Richard Pryor (AP)

"Saturday Night Live's" edgiest night: The inside story of Richard Pryor's brilliant evening

Lorne Michaels battled to bring Pryor to "SNL." That night produced classic bits, and long-simmering racial tension


Scott Saul
December 15, 2014 12:30AM (UTC)
Excerpted from "Becoming Richard Pryor"

Between 1973 and 1975, Richard Pryor managed the ambiguously impressive feat of sowing different forms of havoc across the three major TV networks. In 1973, while working on Lily Tomlin’s two specials, he maddened CBS executive with his adlibbed obscenities, his arrival on set in cornrows, and his refusal to play scenes for laughs. In March 1974 he riled ABC when, as emcee of a Redd Foxx roast that was to be televised, he was completely blotto— “so far out,” said comic Steve Allen, “as to be close to totally noncommunicative.”

Then, in February 1975, Richard completed his trifecta of TV mayhem when, as a guest on a Flip Wilson special for NBC, he precipitated a chaotic meltdown on set. The debacle began innocently enough: in a lull between taping, Richard performed an uncensored part of his stage act—as a gift, with no cameras rolling—for the studio audience. Fellow guest star McLean Stevenson did not take kindly to the gift; he fumed “I won’t be on the same stage as that man” and walked off the set. A street-fighting mood fell over Richard. When an NBC page refused to let him open a fire door—Richard had some family at the taping and wanted to let them through the door to where their car was parked—Richard swung at him, and pandemonium erupted on the set. Fellow guest star Cher fled to her dressing room and locked herself in. Richard was restrained in a bear hug, but not before causing enough harm, mental and physical, for the NBC page to win thousands of dollars in an ensuing legal settlement.

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Remarkably, Richard’s track record did not scare off NBC executive Dick Ebersol and producer Lorne Michaels, who in early 1975 were putting together, for the fall, a new Saturday late-night program to replace reruns of Johnny Carson’s Tonight Show. A mere twenty-seven years old and in line to become the youngest vice president in NBC history, Ebersol wanted to target his new show—what became Saturday Night Live—at the under-thirty demographic, and thought Richard would give the show “credibility”; Michaels knew Richard from the Lily Tomlin specials and considered him “the funniest man on the planet.” Ebersol and Michaels needed to fight a battle on two fronts if they wanted to land Richard as a guest host for their program.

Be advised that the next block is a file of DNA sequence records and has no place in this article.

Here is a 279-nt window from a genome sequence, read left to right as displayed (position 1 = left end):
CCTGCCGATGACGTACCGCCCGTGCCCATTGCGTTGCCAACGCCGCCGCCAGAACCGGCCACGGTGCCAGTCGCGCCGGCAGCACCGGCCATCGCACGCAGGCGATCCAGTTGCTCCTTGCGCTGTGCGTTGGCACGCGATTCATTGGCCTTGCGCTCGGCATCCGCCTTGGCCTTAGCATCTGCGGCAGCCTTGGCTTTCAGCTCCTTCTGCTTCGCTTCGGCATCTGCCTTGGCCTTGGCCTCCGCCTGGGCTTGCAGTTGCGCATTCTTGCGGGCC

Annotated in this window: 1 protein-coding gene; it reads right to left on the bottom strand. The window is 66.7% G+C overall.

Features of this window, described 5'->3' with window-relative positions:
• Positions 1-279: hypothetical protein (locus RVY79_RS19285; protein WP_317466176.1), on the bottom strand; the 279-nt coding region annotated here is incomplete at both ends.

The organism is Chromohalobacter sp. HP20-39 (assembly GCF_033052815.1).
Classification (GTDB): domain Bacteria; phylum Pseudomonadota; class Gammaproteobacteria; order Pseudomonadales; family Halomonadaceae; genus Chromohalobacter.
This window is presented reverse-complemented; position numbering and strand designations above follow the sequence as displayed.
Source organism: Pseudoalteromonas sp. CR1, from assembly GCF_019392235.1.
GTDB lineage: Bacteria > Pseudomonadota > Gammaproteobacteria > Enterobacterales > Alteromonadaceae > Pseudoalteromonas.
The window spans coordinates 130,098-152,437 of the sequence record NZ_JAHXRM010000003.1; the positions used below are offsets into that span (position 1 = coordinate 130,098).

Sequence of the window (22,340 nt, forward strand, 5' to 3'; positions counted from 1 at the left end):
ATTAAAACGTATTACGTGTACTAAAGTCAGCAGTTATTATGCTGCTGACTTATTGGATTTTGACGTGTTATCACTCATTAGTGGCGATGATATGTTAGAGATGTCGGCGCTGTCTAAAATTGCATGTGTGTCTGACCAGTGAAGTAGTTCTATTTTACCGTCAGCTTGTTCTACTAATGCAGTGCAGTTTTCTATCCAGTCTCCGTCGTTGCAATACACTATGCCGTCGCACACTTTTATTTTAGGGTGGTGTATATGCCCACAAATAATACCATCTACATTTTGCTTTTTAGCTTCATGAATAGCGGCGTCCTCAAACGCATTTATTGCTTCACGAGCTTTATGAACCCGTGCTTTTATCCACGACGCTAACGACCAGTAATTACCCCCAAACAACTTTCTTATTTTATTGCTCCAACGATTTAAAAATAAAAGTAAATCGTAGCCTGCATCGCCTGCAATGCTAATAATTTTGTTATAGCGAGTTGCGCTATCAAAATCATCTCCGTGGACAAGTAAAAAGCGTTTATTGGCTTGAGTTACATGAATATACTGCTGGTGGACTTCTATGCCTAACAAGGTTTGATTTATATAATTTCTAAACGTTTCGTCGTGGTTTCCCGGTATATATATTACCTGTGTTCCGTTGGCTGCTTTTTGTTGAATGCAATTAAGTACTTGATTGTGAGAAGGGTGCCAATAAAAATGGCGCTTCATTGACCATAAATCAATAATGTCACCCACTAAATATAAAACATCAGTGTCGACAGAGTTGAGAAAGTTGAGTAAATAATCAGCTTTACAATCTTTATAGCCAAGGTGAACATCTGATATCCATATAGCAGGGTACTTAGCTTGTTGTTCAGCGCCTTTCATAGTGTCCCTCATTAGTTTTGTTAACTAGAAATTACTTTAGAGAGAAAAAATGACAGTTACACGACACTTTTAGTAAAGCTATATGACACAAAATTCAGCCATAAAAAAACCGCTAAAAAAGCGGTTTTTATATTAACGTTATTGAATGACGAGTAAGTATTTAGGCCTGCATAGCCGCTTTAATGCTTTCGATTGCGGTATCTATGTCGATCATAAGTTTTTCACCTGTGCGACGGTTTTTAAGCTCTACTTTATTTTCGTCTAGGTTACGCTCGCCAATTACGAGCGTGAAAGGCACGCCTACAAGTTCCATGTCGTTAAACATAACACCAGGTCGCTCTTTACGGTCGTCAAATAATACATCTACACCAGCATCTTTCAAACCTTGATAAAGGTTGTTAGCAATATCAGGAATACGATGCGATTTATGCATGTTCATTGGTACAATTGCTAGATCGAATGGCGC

On one side, they would have to budge the NBC higher-ups who were vehemently against Richard hosting the show in its first months on air: even the late-night slot, the execs thought, was too early for such a radioactive performer. On the other side, they would have to soften Richard, who felt, along with his new manager, David Franklin, that network TV was no match for his talents as a comic.

As summer passed into fall, Lorne Michaels broke NBC’s resistance by playing hardball: he said, “I can’t do a contemporary comedy show without Richard Pryor” and resigned, only to be wooed back when NBC caved. With Richard, Michaels needed a gentler strategy. He flew out to Miami and visited Richard backstage at a jai alai fronton where he was performing. Richard laid out his conditions for committing to the show: Paul Mooney would come on as a writer; Richard’s friend Thalmus Rasulala would be hired as an actor; the soul-jazz griot Gil Scott-Heron would be the musical guest; Richard’s ex-wife Shelley, who had started to take the stage again, would be allowed to deliver a monologue; and he would be given a great number of tickets—so many that he would be in control of more than half the studio audience. Michaels agreed in the moment, though not without some queasiness. “He’d better be funny,” he said on the plane back to New York.